A series ofbinaryAl O –CaO and Al O –CaO–CaCO systems with Ca/Al molar ratios of 0.05, 0.1, 0.25, 0.5 and 1.0 have been 2 3 2 3 3 synthesised by the sol–gel technique from aluminium isopropoxide and metallic calcium powder. The rate of the metal reaction is used as a limiting factor to control the binary gel formation. The proposed modification of the traditional sol–gel method was used to examine the influence the effect of the metallic form of the second component as an oxide precursor on the form of the final product. By applying acetic acid instead of mineral acid, calcium acetate is formed and then decomposed to calcium carbonate upon thermal processing. During the synthesis of the binary systems, metallic calcium acts both as a precursor of calcium acetate and as a secondary pH modifier of the gel system. Calcination in air at 600 °C did not produce systems containing only oxides and the calcium carbonate phase was still present. Due to particle size reduction, the CaCO to CaO decomposition temperature was lowered. The systems were characterised by X-ray powder diffraction, low-temperature nitrogen adsorption, transmission and scanning electron microscopy (TEM, SEM and SEM/EDS), thermogravimetric analysis (TGA) and FTIR spectra. . . . . Keywords CaO modified alumina Alumina xerogel Mixed oxide/carbonate phases Sol-gel Metallic precursor Introduction the catalytic reaction of partial oxidation of methane (POM). It also contributes to maintaining large surface area of the Al O –CaO systems in the form of cement or oxides have support [4]. Al O –CaO system, thanks to its properties, can 2 3 2 3 excellent flame retardant qualities that are important from be used as high-temperature CO absorbent [5]inthe the point of view of industrial applications, e.g., for produc- reforming process [6] or as an efficient adsorbent for fluorine tion of flooring, mortars resistant to chemicals and concretes, removal form water [7]. Another field of application of this for construction of sewers, production of tile adhesives, or type of oxide is metallurgy. The CaO ability to bind to the non- protective laminates [1–3]. Addition of CaO considerably im- metallic systems allows a better deoxidation of steel [8]. By proves the stability of the Pd/Al O catalyst by reducing car- careful selection of the key parameters of the gel synthesis and 2 3 bon deposit formation and Al O support transformation in processing, including solvent type, precursor concentration, 2 3 water and acid (or base) ratio, gel aging time, initial heat treatment and calcination, it is possible to control the process Electronic supplementary material The online version of this article to obtain materials having properties suitable for a particular (https://doi.org/10.1007/s41779-018-0197-0) contains supplementary application [9]. These variables influence the process of gel material, which is available to authorized users. network formation that determines the structure, physical * Robert E. Przekop properties, thermal stability, porosity and surface area of the rprzekop@amu.edu.pl xerogel [10, 11]. In this work, a new synthesis method has been proposed, in which calcium metal powder is used as alternative source of Centre for Advanced Technologies Adam Mickiewicz University in Poznan, Umultowska 89c, 61-614 Poznan, Poland the second component of the gel matrix. Our previous work has shown that the introduction of a metal precursor could Faculty of Chemistry, Adam Mickiewicz University in Poznan, Umultowska 89b, 61-614 Poznan, Poland lead to a change in the parameters of the final product [12] and to the formation of new (carbonate) intermediate phases Central Laboratory of Batteries and Cells, Institute of Non-Ferrous Metals Division in Poznan, Forteczna 12, 61-362 Poznan, Poland upon thermal treatment [13]. One of the goals of this 680 J Aust Ceram Soc (2018) 54:679–690 procedure was to maintain large initial surface area after mod- ratio of Al(C H O) , water and acetic acid was constant and 3 7 3 ification, which is of importance for application of the systems equal to 1:100:1.2. The sol was refluxed for more than 24 h at as a carrier for metallic phase catalysts or for other purposes. 95 °C (Fig. 1). The introduction of metallic calcium was a fast, pure and After that time, an appropriate amount of metallic calcium efficient method for incorporation of the second component in the form of granules was added in small portions as the of the alumina gel matrix. In addition, the replacement of second oxide component precursor. Table 1 shows sample mineral acids in the sol–gel synthesis, such as hydrochloric labelling, composition and the amount of calcium added to [14, 15], nitric [16, 17] or sulphuric acid [18], by acetic acid each oxide system (per 100 g of aluminium isopropoxide). allows the formation of a carbonate form that is stable over a The resulting mixture was refluxed upon vigorous stirring relatively wide temperature range. for 18 h at 95 °C. The final product was a homogeneous, liquid gel. The gel was poured onto the Petri dish and dried at 65 °C for 72 h to obtain a monolithic xerogel used for further TG investigation. Materials and methods For wet gels up to the Ca/Al 0.5 system, a high degree of homogeneity was obtained after synthesis (Fig. 2a) but for the Materials 1.0 system (with the highest Ca content), the result of phase segregation can be seen (Fig. 2a). This is also reflected in Aluminium isopropoxide (≥ 98%), acetic acid (≥ 99.5%) and morphological parameters and textural properties. Gel drying metallic calcium (granular, 99%) were purchased from Sigma- reveals differences in their homogeneity already in macro- Aldrich and used as received, without any further treatment. scopic terms. Gels of lower Ca content systems, Ca/Al 0.1, 0.25 (Fig. 1b), remain transparent, and for higher concentra- Preparation tions, their turbidity or clear crystallisation is visible (Ca/Al 1.0). The obtained gel was evaporatively dried (90 °C, Al O –CaO binary oxide systems of different molar ratios of 2 3 80 mbar) and the resulting solid was ground in a mortar; Ca to Al: 0.05, 0.1, 0.25, 0.5 and 1.0 were synthesised by sieved to collect two required grain fractions, 0.1–0.2 mm aqueous sol–gel chemistry. The synthesis was based on our and < 0.1 mm; and annealed at 600 °C in air flow for 6 h. previous experience with similar systems [12, 19, 20] but with For the porous structure determination, the grain size fraction a novel synthesis modification concerning the source of the between 0.1 and 0.2 mm of diameter was used. For the XRD second oxide component of the system. Synthesis of oxide and electron microscope analysis, the latter fraction was used. systems based on the sol–gel method is based primarily on the use of metal alkoxides as precursors, while the methods for obtaining metal alkoxides often employ a direct reaction of Characterisation metal (mainly of an alkaline nature) with the corresponding alcohol according to the reaction: The samples synthesised in this work were characterised using the following techniques. Me þ nROH→MeðÞ OR þ n=2H ð1Þ In the proposed method of synthesis, apart from the hydro- lysis and condensation reactions of the alumina precursor, direct reactions of metallic calcium in a system containing acid (2) and water (3) have the dominant role, giving respec- tively acetate and hydroxide, which undergo further reactions. Me þ nRCOOH→MeðÞ COO þ n=2H ð2Þ Me þ nH O→MeðÞ OH þ n=2H ð3Þ 2 2 Aluminium isopropoxide was used as a precursor of the starting alumina, while acetic acid was applied as a moderator of hydrolysis and condensation rates (regulation of pH). The reaction took place in a 2-l glass reactor upon stirring under reflux. The precursor of alumina (100 g of fine powder) was slowly added and hydrolysed in 880 cm of water at 75 °C and after 2 h of stirring, the resulting slurry was peptized with 35 g Fig. 1 Schematic procedure of Ca/Al gel synthesis (33.5 cm ) of glacial acetic acid. In all preparations, the molar J Aust Ceram Soc (2018) 54:679–690 681 Table 1 Composition and Sample name Al O Ca/Al 0.05 Ca/Al 0.1 Ca/Al 0.25 Ca/Al 0.5 Ca/Al 1.0 labelling of the systems and the 2 3 amount of added metallic calcium Relative molar amount of Al 1 1 1 1 1 1 Relative molar amount of Ca 0 0.05 0.10 0.25 0.50 1 Mass of added Ca [g] 0 0.98 1.96 4.90 9.80 19.59 X-ray powder diffraction analysis Porous structure TheX-raypowderdiffraction(XRPD)measurementswerecarried The porous structure was determined by the low-temperature out using a Philips PW1050 diffractometer working in the θ–2θ nitrogen adsorption measurements carried out on an Autosorb geometry with Ni-filtered CuK radiation. The following mea- iQ Station 2 (Quantachrome Instruments) in standard analysis surement conditions were applied: 2θ 5–100°, voltage 35 kV, cur- mode, using 200–300 mg of material with the grain size fraction rent 20 mA, scan step 0.040° at 1° per minute. The positions of between 0.1 and 0.2 mm. Prior to nitrogen adsorption, all sam- reflections were calculated by the Philips APD program. ples were outgassed for about 10 h at 350 °C at 0.4 Pa till constant weight. Both adsorptive and desorptive branches of the isotherm were recorded in the range of p/p 0–1.0. Reports Thermal analysis were provided by Quantachrome ASiQwin software (version 2.0). Distribution of pore area and pore volume was calculated Thermal transformation of unprocessed gel samples was car- using the de Boer t-method and BJH method. Pore volume and ried out on a NETZSCH TG 209 F1 Libra thermogravimetric pore diameter were found from the adsorptive branch of the apparatus. A 5-mg sample was placed in an alumina crucible −1 isotherm using the BJH method, and surface area was calculated (85 μl volume) and heated at a rate of 20 °C min up to using the BET method. 1000 °C. For all experiments, the fraction of the grain size below 0.1 mm was used. The TG traces were recorded in air atmosphere (20 ml/min flow) with a resolution of 0.1 μg. No FTIR measurements drying under vacuum or at elevated temperature was applied. FTIR measurements were carried out using a Thermo Scientific Nicolet iS50 FTIR spectrometer. One milligram was mixed with SEM, TEM and EDS (energy-dispersive X-ray spectroscopy) 200 mg KBr and pressed at 10 t press into the form of discs. analysis Surface morphology of the oxide systems was depicted by a scanning electron microscope (Quanta 250 FEG scanning Results and discussion electron microscope) which was operated at 5 kV) with EDAX system for EDS analysis, and their structures were Modification of alumina gel network employing a metallic pre- characterised by transmission electron microscopy (JEOL cursor of calcium oxide may have numerous implications. It is 200 CX which was operated at 80 kV). EDS maps of element known that the reactivity of alkoxide precursor can be changed overlay were made with a resolution of 0.3 μm. and controlled by various parameters, such as the type and Fig. 2 Gel photos before (a)and after drying at 65 °C, 24 h (b) 682 J Aust Ceram Soc (2018) 54:679–690 Table 2 Values of pH of reported [22] and have been reported γ-Al(O)OH pH values PZC System composition pH the gels after synthesis of ca. 7.4 [22]) and can attract positively charged calcium species in a basic solution. Al O [Al(O)OH] 3.39 2 3 Ca/Al 0.05 4.11 X-ray powder diffraction Ca/Al 0.1 4.64 Ca/Al 0.25 5.25 The XRPD patterns of the samples after the synthesis (before Ca/Al 0.5 6.06 calcination) are shown in Fig. 3a. The presence of crystalline Ca/Al 1.0 10.25 phases of Ca(OH) , bohemite and calcium acetate was identi- fied in the samples; they disappear after calcination and ther- concentration of precursor, temperature, water and acid or base mal decomposition of precursors [23]. content, solvent type. Also, other parameters related to further The calcined samples (6 h at 600 °C under continuous oxygen steps of preparation influence the gel forming process: gel ageing flow) are amorphous and only minor amounts of any crystalline timeanddryingmethod[12, 21]. In this process, thanks to its phases have been found in them (Fig. 3b). After thermal treat- strong basicity, calcium can act as a pH regulator and therefore ment, the intensity of the diffraction peaks decreases with in- can significantly affect the further process of solid gel formation creasing content of calcium oxide and only a wide peak assigned and transformation, also upon drying and annealing. to the low-crystallinity γ-Al O phase in the range of 2θ =20– 2 3 The rate of reaction of metallic calcium granules (in compar- 40° is observed [7] with small single peaks of CaCO and CaO ison to other precursors) with gel solution may be an obstacle to crystalline phase for the systems Ca/Al 0.25 to 1.0. proper process control and result in heterogeneities. Also, the The positions of two broad maxima suggest that the system proposed method employing metallic calcium was used as an Ca/Al 0.05 contains higher amount of low-crystallinity γ-Al O 2 3 alternative to traditional methods of co-precipitation (e.g., of car- phase. This effect is diminished in further compositions, not only bonates) or carrier impregnation with salts (e.g., nitrates) which because of the lower content of this component but also as a often lead to a considerable decrease in the carrier surface area. result of interaction with the calcium phase. However, after cal- Table 2 shows the pH values of the gels after the synthesis. cination in air at 600 °C, the calcium carbonate phase was still With the addition of calcium, the acidity of the solution decreases present. This fact can be explained by the use of acetic acid continuously in a series of samples and their pH increases to a during the synthesis and formation of calcium acetate that is high value for the Ca/Al 1.0 system. The pH of the solution transformed into carbonate, and its decomposition to CaO re- changes the net surface charge of sol particles that depends on quires higher temperature. Depending on the calcination temper- the point of zero charge of the oxide components. Alumina par- ature, the systems Al O –Ca(CH COO) (< 320 °C), Al O – 2 3 3 2 2 3 ticles are charged negatively at the pH higher than the PZC of γ- CaCO (430–650 °C) or Al O –CaO (> 700 °C) can be obtained 3 2 3 Al O (pH =8.2 [7], but also values 6.2 to 7.9 have been 2 3 PZC in the same way. Fig. 3 XRPD patterns of Ca/Al systems: a before calcination and b after calcination at 600 °C in oxygen atmosphere J Aust Ceram Soc (2018) 54:679–690 683 Fig. 4 Thermogravimetric analysis of Ca/Al systems. a TG traces of reference materials. b DTG tracesofreference materials. c TG traces of Ca/Al systems. d DTG traces of Ca/Al systems Thermal analysis With respect to the undoped Al O , the obtained binary 2 3 oxide systems do not exhibit a higher complexity of thermal Thermograms of the analysed systems are shown in Fig. 4. decomposition and desorption processes. As the calcium con- For alumina gel, three characteristic areas of mass loss effects tent increases, the thermograms become similar to the calcium are observed. They are related to the dehydration, dehydrox- acetate thermal profile (Fig. 4b). In the temperature range of ylation and oxidation process of organic compounds bound to 370–570 °C, the dominant transformation is the decomposi- the gel structure (Fig. 4a). On the basis of previous works [12, tion of calcium acetate according to the equation [24]: 21], the first endothermic mass loss was interpreted as corre- CaðÞ CH COO →CaCO þðÞ CH CO ð4Þ sponding to the removal of physisorbed and internally trapped 3 3sðÞ 3 ðÞ v 2sðÞ 2 water in gel. This effect is responsible for the loss of < 10% of In this temperature range (III), also calcium hydroxide un- the total weight of the gel dried at room temperature. As a dergoes decomposition (> 512 °C). Above 680 °C, an addi- result of further heating, the decomposition and desorption tional weight loss associated with the decomposition of calci- of the organic compounds combined with their oxidation fol- um carbonate takes place: lows. This exothermic effect occurs in the temperature range of 390–530 °C (range (III), Table 3). Also, Ca(OH) is CaCO →CaO þ CO ð5Þ 3sðÞ ðÞ s 2gðÞ decomposed to CaO (Fig. 3 XRPD patterns). Table 3 Quantitative mass loss of System composition Ca/Al 0.05 Ca/Al 0.1 Ca/Al 0.25 Ca/Al 0.5 Ca/Al 1.0 the Ca/Al systems during thermogravimetric analysis Temperature range [°C] Sample mass loss [%] I30–200 6.25 9.1 9.3 7.41 5 II 200–370 13 11.8 13.8 8.6 8.42 III 370–570 16.9 20.38 17 22 20.4 IV 570–800 2 3.45 6.7 9.2 18.8 Total mass loss 38.15 44.73 46.8 47.21 52.62 684 J Aust Ceram Soc (2018) 54:679–690 Fig. 5 SEM micrographs of Ca/ Al gel monoliths before calcination at the Al/Ca molar ratio: a 0.1, b–d 0.25, e, f 1.0 Both effects (III, IV) are shifted to lower temperatures the other methods for the synthesis of binary oxide systems based on an alumina matrix is the fact that a stable calcium (430 and 720 °C) when compared to that for the reference substances and literature data (500 and 810 °C) [25]. This is carbonate phase is obtained in the range 500–630 °C. The above observations are confirmed by spectroscopic analy- an effect of particle size reduction [26]. In quantitative −1 terms, the process of gel decomposition after its synthesis sis of structural bands in the range 1600–400 cm .Itis worthnotingthatAl O and CaO have no catalytic effect results in more volatile degradation products with increas- 2 3 ing calcium content. The most important difference from on the kinetics of CaCO calcination [26]. 3 J Aust Ceram Soc (2018) 54:679–690 685 SEM, TEM and EDS analyses system, the ratio of Ca to Al obtained from the EDS map of uncalcined systems is more than twice (0.25) higher than that The SEM micrographs of the uncalcined samples’ surfaces resulting from the theoretical composition and indicates the con- (Fig. 5) show the formation of two distinct phases during gela- centration of calcium ions on the surface as well as for the sys- tion: the amorphous phase of alumina/calcium acetate (Fig. 5a– tems Ca/Al 0.25 (Ca/Al = 0.49) and Ca/Al 0.5 (Ca/Al = 0.74). d) consisting of densely packed spherical domains of different For the Ca/Al 1.0 system, the ratio of Ca to Al is many times size (Ca/Al 0.1 system: mainly approximately 10 μmand small higher and equal to 43, which points to the almost complete amount of ca. 0.25 μm) and microcrystalline phase of calcium coverage of the surface layer with calcium precursor (acetate). acetate forming bundles of long (~ 25 μm), thin (ca. 50 nm), Thus, the binary systems are not fully homogeneous but they are parallel fibres (Fig. 5a, b, e) present in the structure of the material also microcrystalline or highly amorphous. The location and before and after thermal treatment [26]. The formation of the two orientation of the two phases is not clear: EDS data suggest phases is independent of the calcium to aluminium ratio (Fig. 5a– increasing effect of alumina surface decoration with calcium f). Another significant observation is the formation of a calcium component; however, SEM images indicate the presence of the acetate-rich phase under the surface of the alumina enriched latter component under alumina surface or between layers and phase (Fig. 5b). The EDS elemental analysis of the surface also planes of the alumina matrix. shows the presence of two phases (Fig. 6). Figure 8 shows TEM micrographs of calcined samples. The The SEM micrographs of the materials with higher calcium amorphous alumina structure is visible, but it is difficult to indi- content after calcination at 600 °C show two phases (Fig. 7a–c) cate the presence of the calcium phase, which is separated from as observed for the samples before calcination (Fig. 5). The the Al O matrix and should be visible as Brods^ of CaO crystals. 2 3 calcination changes the structure of alumina transforming it into a smooth, continuous and amorphous phase (Fig. 7a), but the Porous structure—low temperature nitrogen calcium carbonate phase remains structurally similar to the cal- adsorption–desorption cium acetate phase. The surface texture of the two calcined sys- tems is typical of alumina (Fig. 7a) yet very different for high Surface area, pore volume and pore diameter are present- calcium content (Fig. 7b) that is less porous, and the microcrys- ed in Table 4. Plots of isotherms, pore volume distribution talline calcium carbonate phase is present. For the Ca/Al 0.1 and pore area distribution are shown in Fig. 9. Fig. 6 EDS elements maps of Ca/ Al gel monoliths before calcination at the Al/Ca molar ratio: a 0.1, b 0.25, c 0.5, d 1.0 686 J Aust Ceram Soc (2018) 54:679–690 Fig. 7 SEM micrographs of Ca/ Al samples calcined at 600 °C at the Al/Ca molar ratio: a–c 1.0, d– f 0.25 Binary systems based on alumina in a wide range of CaO p/p 0.5–1, which is characteristic of metal oxide mesoporous content have large surface area (~ 180–320 m /g), which de- materials. The shape of hysteresis loops is similar for the ox- creases almost linearly with the content of the second compo- ides with Ca/Al ratio higher than 0.05. The obtained systems nent (having much lower specific surface area) to about 70 m / contain mainly small mesopores (< 10–15 nm) which bring g for the Ca/Al 1.0 system. The adsorption–desorption iso- the largest contribution to the surface area. The average pore therm is type IV with H2 hysteresis loop (except for the Ca/ size remains constant at about 6 nm, and the pore size distri- Al 0.05 system) that is found in the range of relative pressure bution is narrow. J Aust Ceram Soc (2018) 54:679–690 687 Fig. 8 TEM images of Ca/Al sol–gel samples at the Al/Ca molar ratio: a 0.1, b 0.5, c 1.0 The texture of Ca/Al 0.05 system is the most distinctive. In (blockage of pores) [7], it can be assumed that this decrease is addition to small mesopores (average diameter of about 3 nm) mostly the effect of alumina surface coverage with calcium resulting from high alumina content, some larger mesopores component, as suggested by the results of EDS element map- are present, including the ones in the range of 10–20 nm in ping. The H3-type hysteresis loop observed at high values of diameter. This is particularly evident taking into account the p/p indicates the presence of plate-like particle aggregates, surface area and volume distribution curves obtained from the giving rise to the slit-shaped pores in which the capillary con- desorptive branch of the isotherm and the shape of isotherms densation occurs, in addition to bottle-shaped pores with nar- and the hysteresis loop. However, the addition of calcium row necks (the H2 type hysteresis loop) [27]. For all alumina- component causes the disappearance of the smallest pores in based systems, a moderate negative effect of CaO addition on favour of larger mesopores. Their size and distribution does the surface area and pore volume can be observed, with little not change significantly with its amount. Multi-modal distri- impact on their average diameter and distribution. The in- bution of pores suggests complex and not fully homogenous crease in CaO/CaCO content also causes disappearance of structure of the system. The pore volume of the systems de- the smallest pores. creases from 0.65 to 0.17 cm /g with increasing calcium con- tent, similarly to the changes in the surface area. The highest FTIR measurements pore volume of the Ca/Al 0.05 system is associated with a significant volume of larger mesopores having a diameter of Spectroscopic studies have provided information on the compo- about 15 nm, whose presence is also apparent from the H2/H3 sition of the obtained systems after sol–gel synthesis and after mixed-type hysteresis loop of nitrogen adsorption isotherm. calcination (Fig. 10). Uncalcined samples show characteristic For this sample, it is even higher than for unmodified alumina. intense bands assigned to asymmetric and symmetric vibrations Despite the fact that the decrease in pore volume may be of calcium acetate carboxylate groups in the range of 1612– −1 caused by CaO or CaCO particles located in pores of alumina 1350 cm . After calcination, as a result of calcium acetate Table 4 Textural properties of System composition Surface area Average pore diameter Average pore volume Ca/Al systems 2 3 S [m /g] D [nm] D [cm /g] BET BJH BJH Al O 337.2 5.5 0.49 2 3 Ca/Al 0.05 322.0 3.3 0.65 Ca/Al 0.1 272.7 5.8 0.45 Ca/Al 0.25 233.0 5.8 0.42 Ca/Al 0.5 179.0 6.3 0.33 Ca/Al 1.0 67.9 6.8 0.17 From reference [12] 688 J Aust Ceram Soc (2018) 54:679–690 Fig. 9 Isotherms, pore volume distribution and pore area distribution of the Ca/Al systems J Aust Ceram Soc (2018) 54:679–690 689 Fig. 10 FTIR spectra of Ca/Al systems. a Before calcination. b After calcination decomposition, the bands disappeared and broad intense bands analysed in combination with microscopic images. High assigned to symmetric stretching vibration of unidentate carbon- CaCO /CaO content, because of decreasing ratio of Al/Ca, is −1 ate at 1540 cm appeared [28]. No bridged bidentate carbonate responsible for a significant, almost linear decrease in the spe- −1 (1620–1670 cm ) was found. Also, the appearance of a sharp cific surface area and pore volume. Introduction of calcium −1 2− band at 875 cm , assigned to the carbonate ionic group (CO ), component to alumina matrix, as seen from the XRPD patterns, confirms the presence of calcium carbonate after thermal treat- results in stabilisation of dispersion of the binary systems and ment [29]. The carbonate bands are observed for the Ca/Al 0.25, decreases the transformation of amorphous alumina into the γ- −1 0.5 and 1.0 systems. A clear 1166 cm band assigned to the Al O crystalline phase. The Ca/Al 0.05 composition has dis- 2 3 octahedral Al is visible for uncalcined systems [25] and dimin- tinctly different structural and surface properties, similar to ishes with increasing calcium content. This band disappears after those of undoped Al O obtained by the sol–gel method. 2 3 calcination. For low calcium contents, a weak Al–OH band Application of the sol–gel route allows obtaining a highly dis- −1 (1640 cm ) shifted to low-frequency occurs, which vanishes persive but not strictly homogeneous system irrespective of the with decreasing of Ca content [30]. molar ratio of the components. The dispersion and homogene- ity of the system diminishes with the rising calcium content in the system. Acetic acid used as a reagent and pH regulator allows the formation of various chemical forms of calcium in Conclusions the alumina matrix: acetate, carbonate or oxide in the structure of the material. Their formation translates into the final proper- The rate of the reaction of metallic calcium with alumina pre- ties of the products, e.g. texture or acid-base properties. cursor solution has a limited effect on the structure and homo- geneity of the oxides systems. We assume that in these systems, Compliance with ethical standards the pH increase related to the calcium content is a determining Conflict of interest The authors declare that they have no conflict of parameter of alumina gel formation [9, 21]. Both components interest. form a mixture of two separate phases: amorphous alumina and crystalline CaCO /CaO. The surface properties of the mixed Open Access This article is distributed under the terms of the Creative Al O –CaO systems are largely influenced by the CaO and 2 3 Commons Attribution 4.0 International License (http:// CaCO phases which have a clear tendency to concentrate on creativecommons.org/licenses/by/4.0/), which permits unrestricted use, alumina surface in the crystalline form and presumably, they distribution, and reproduction in any medium, provided you give also cause pores blockage, which can be evidenced by disap- appropriate credit to the original author(s) and the source, provide a link to the Creative Commons license, and indicate if changes were made. pearance of larger pores. It is visible from the textural data 690 J Aust Ceram Soc (2018) 54:679–690 17. Kamiya, K., Hioki, N., Hashimoto, T., Nasu, H.: Formation of α- References alumina around 500°C in alkoxy-derived alumina gels under ambi- ent pressure—effects of starting solution composition and seeding. 1. 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Journal of the Australian Ceramic SocietySpringer Journals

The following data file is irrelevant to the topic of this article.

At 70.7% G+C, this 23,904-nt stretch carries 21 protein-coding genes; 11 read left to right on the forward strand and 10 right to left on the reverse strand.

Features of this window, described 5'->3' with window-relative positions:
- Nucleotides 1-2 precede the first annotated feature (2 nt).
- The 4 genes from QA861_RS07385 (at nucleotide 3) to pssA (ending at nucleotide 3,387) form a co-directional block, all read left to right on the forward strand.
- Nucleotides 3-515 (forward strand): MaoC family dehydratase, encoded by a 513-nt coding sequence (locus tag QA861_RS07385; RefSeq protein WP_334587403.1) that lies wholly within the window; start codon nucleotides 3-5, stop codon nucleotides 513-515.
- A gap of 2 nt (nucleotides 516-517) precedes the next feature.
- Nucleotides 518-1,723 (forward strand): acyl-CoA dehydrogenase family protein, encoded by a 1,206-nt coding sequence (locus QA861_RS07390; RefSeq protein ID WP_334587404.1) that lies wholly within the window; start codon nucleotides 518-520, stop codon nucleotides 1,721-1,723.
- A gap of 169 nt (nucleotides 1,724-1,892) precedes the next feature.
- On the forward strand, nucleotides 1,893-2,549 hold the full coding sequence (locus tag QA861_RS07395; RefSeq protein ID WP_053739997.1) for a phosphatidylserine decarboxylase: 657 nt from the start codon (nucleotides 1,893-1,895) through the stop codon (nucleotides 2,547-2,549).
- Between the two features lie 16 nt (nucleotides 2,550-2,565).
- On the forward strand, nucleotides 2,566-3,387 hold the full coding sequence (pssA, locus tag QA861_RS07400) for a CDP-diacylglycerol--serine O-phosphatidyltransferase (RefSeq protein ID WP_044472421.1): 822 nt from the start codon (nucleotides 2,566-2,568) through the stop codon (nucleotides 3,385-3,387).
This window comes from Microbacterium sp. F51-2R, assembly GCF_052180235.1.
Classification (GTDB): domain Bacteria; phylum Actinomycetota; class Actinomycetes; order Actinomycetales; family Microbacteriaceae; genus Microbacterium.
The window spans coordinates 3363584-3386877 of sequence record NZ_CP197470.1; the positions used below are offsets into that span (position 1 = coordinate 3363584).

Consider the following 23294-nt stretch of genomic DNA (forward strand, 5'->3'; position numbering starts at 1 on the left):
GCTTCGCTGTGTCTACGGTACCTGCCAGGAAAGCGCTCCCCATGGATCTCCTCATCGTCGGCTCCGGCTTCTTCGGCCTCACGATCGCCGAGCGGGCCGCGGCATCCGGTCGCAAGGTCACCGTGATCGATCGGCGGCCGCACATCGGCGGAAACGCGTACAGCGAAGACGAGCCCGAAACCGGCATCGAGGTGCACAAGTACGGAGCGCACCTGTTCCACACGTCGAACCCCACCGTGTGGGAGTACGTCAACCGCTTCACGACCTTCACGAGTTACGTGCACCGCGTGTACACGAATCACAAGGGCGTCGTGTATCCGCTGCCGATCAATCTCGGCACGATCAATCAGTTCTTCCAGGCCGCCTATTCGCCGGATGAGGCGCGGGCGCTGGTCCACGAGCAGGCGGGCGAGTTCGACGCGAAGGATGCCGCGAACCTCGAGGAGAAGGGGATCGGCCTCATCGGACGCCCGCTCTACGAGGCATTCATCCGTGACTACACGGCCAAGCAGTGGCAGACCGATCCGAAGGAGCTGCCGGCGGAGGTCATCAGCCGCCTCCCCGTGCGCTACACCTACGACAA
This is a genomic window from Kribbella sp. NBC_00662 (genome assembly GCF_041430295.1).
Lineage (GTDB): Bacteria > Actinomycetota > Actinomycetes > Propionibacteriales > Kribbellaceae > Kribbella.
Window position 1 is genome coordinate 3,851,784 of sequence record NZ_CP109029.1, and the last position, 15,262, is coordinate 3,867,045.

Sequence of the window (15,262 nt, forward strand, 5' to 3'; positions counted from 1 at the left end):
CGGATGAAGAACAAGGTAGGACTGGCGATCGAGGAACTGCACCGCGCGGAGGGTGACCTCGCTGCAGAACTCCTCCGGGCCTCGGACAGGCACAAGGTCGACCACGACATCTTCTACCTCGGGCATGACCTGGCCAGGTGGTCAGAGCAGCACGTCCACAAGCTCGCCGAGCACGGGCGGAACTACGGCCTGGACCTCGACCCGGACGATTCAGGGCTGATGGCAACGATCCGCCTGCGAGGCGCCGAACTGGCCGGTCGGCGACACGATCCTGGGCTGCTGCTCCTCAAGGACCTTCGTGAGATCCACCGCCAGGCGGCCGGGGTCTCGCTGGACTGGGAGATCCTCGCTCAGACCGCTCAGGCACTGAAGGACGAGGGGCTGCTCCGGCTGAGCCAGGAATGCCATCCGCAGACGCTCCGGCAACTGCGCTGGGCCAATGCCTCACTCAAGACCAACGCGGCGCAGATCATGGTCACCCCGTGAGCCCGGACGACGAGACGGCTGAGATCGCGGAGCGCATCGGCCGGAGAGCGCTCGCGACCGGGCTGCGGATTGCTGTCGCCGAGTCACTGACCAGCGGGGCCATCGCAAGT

Published: May 10, 2018